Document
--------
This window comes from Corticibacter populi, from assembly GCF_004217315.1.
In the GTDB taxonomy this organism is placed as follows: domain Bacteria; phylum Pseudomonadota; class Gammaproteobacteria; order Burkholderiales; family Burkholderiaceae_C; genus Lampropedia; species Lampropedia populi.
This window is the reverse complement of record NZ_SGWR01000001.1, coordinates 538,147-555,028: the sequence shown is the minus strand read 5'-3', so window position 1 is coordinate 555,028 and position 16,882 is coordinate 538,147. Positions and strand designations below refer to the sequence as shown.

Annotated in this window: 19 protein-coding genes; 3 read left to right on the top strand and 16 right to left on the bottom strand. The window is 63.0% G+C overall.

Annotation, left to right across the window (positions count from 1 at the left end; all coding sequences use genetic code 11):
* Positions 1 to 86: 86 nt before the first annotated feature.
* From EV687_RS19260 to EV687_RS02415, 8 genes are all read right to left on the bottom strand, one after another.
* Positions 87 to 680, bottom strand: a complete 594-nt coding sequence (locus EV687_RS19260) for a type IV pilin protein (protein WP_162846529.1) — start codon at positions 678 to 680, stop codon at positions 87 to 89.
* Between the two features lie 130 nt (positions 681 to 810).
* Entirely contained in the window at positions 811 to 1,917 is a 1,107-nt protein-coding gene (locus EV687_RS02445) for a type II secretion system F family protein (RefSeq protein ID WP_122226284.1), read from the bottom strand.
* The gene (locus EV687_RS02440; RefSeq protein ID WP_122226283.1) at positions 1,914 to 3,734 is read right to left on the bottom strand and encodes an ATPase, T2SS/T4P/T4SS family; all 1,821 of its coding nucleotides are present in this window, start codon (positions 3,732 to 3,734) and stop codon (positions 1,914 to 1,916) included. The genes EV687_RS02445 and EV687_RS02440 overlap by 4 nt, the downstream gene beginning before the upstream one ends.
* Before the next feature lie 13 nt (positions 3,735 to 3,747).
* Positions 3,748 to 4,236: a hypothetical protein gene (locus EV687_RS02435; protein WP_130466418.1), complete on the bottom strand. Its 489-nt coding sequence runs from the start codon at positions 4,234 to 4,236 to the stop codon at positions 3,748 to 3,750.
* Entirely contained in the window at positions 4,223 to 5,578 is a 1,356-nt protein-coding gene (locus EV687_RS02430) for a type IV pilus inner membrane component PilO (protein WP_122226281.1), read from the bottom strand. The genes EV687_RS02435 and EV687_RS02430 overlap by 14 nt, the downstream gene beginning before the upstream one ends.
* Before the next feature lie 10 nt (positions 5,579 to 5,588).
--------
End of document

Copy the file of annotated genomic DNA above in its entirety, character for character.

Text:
This window comes from Corticibacter populi, from assembly GCF_004217315.1.
In the GTDB taxonomy this organism is placed as follows: domain Bacteria; phylum Pseudomonadota; class Gammaproteobacteria; order Burkholderiales; family Burkholderiaceae_C; genus Lampropedia; species Lampropedia populi.
This window is the reverse complement of record NZ_SGWR01000001.1, coordinates 538,147-555,028: the sequence shown is the minus strand read 5'-3', so window position 1 is coordinate 555,028 and position 16,882 is coordinate 538,147. Positions and strand designations below refer to the sequence as shown.

Annotated in this window: 19 protein-coding genes; 3 read left to right on the top strand and 16 right to left on the bottom strand. The window is 63.0% G+C overall.

Annotation, left to right across the window (positions count from 1 at the left end; all coding sequences use genetic code 11):
* Positions 1 to 86: 86 nt before the first annotated feature.
* From EV687_RS19260 to EV687_RS02415, 8 genes are all read right to left on the bottom strand, one after another.
* Positions 87 to 680, bottom strand: a complete 594-nt coding sequence (locus EV687_RS19260) for a type IV pilin protein (protein WP_162846529.1) — start codon at positions 678 to 680, stop codon at positions 87 to 89.
* Between the two features lie 130 nt (positions 681 to 810).
* Entirely contained in the window at positions 811 to 1,917 is a 1,107-nt protein-coding gene (locus EV687_RS02445) for a type II secretion system F family protein (RefSeq protein ID WP_122226284.1), read from the bottom strand.
* The gene (locus EV687_RS02440; RefSeq protein ID WP_122226283.1) at positions 1,914 to 3,734 is read right to left on the bottom strand and encodes an ATPase, T2SS/T4P/T4SS family; all 1,821 of its coding nucleotides are present in this window, start codon (positions 3,732 to 3,734) and stop codon (positions 1,914 to 1,916) included. The genes EV687_RS02445 and EV687_RS02440 overlap by 4 nt, the downstream gene beginning before the upstream one ends.
* Before the next feature lie 13 nt (positions 3,735 to 3,747).
* Positions 3,748 to 4,236: a hypothetical protein gene (locus EV687_RS02435; protein WP_130466418.1), complete on the bottom strand. Its 489-nt coding sequence runs from the start codon at positions 4,234 to 4,236 to the stop codon at positions 3,748 to 3,750.
* Entirely contained in the window at positions 4,223 to 5,578 is a 1,356-nt protein-coding gene (locus EV687_RS02430) for a type IV pilus inner membrane component PilO (protein WP_122226281.1), read from the bottom strand. The genes EV687_RS02435 and EV687_RS02430 overlap by 14 nt, the downstream gene beginning before the upstream one ends.
* Before the next feature lie 10 nt (positions 5,579 to 5,588).